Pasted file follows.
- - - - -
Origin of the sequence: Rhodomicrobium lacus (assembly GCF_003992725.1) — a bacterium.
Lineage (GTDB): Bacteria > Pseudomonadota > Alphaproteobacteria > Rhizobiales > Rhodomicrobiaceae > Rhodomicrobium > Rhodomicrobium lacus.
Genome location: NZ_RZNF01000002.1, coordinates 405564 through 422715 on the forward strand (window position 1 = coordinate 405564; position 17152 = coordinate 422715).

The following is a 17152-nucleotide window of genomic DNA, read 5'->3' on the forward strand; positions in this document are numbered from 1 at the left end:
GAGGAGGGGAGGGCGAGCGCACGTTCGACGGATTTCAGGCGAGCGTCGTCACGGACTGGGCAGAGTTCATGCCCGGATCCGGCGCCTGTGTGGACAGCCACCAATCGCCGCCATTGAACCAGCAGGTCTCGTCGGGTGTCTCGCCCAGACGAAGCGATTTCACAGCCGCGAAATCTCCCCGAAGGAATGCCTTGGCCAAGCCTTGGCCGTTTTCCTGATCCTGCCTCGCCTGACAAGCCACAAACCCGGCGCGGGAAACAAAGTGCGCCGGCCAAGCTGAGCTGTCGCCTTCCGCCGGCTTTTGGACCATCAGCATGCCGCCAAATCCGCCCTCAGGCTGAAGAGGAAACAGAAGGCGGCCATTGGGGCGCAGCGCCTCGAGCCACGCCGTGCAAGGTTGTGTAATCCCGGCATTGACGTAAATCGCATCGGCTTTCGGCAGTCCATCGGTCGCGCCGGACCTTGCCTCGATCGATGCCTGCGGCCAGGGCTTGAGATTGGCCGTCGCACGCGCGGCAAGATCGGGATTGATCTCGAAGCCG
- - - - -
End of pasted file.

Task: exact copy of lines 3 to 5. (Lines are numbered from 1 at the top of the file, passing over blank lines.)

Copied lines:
Genome location: NZ_RZNF01000002.1, coordinates 405564 through 422715 on the forward strand (window position 1 = coordinate 405564; position 17152 = coordinate 422715).

The following is a 17152-nucleotide window of genomic DNA, read 5'->3' on the forward strand; positions in this document are numbered from 1 at the left end:
GAGGAGGGGAGGGCGAGCGCACGTTCGACGGATTTCAGGCGAGCGTCGTCACGGACTGGGCAGAGTTCATGCCCGGATCCGGCGCCTGTGTGGACAGCCACCAATCGCCGCCATTGAACCAGCAGGTCTCGTCGGGTGTCTCGCCCAGACGAAGCGATTTCACAGCCGCGAAATCTCCCCGAAGGAATGCCTTGGCCAAGCCTTGGCCGTTTTCCTGATCCTGCCTCGCCTGACAAGCCACAAACCCGGCGCGGGAAACAAAGTGCGCCGGCCAAGCTGAGCTGTCGCCTTCCGCCGGCTTTTGGACCATCAGCATGCCGCCAAATCCGCCCTCAGGCTGAAGAGGAAACAGAAGGCGGCCATTGGGGCGCAGCGCCTCGAGCCACGCCGTGCAAGGTTGTGTAATCCCGGCATTGACGTAAATCGCATCGGCTTTCGGCAGTCCATCGGTCGCGCCGGACCTTGCCTCGATCGATGCCTGCGGCCAGGGCTTGAGATTGGCCGTCGCACGCGCGGCAAGATCGGGATTGATCTCGAAGCCG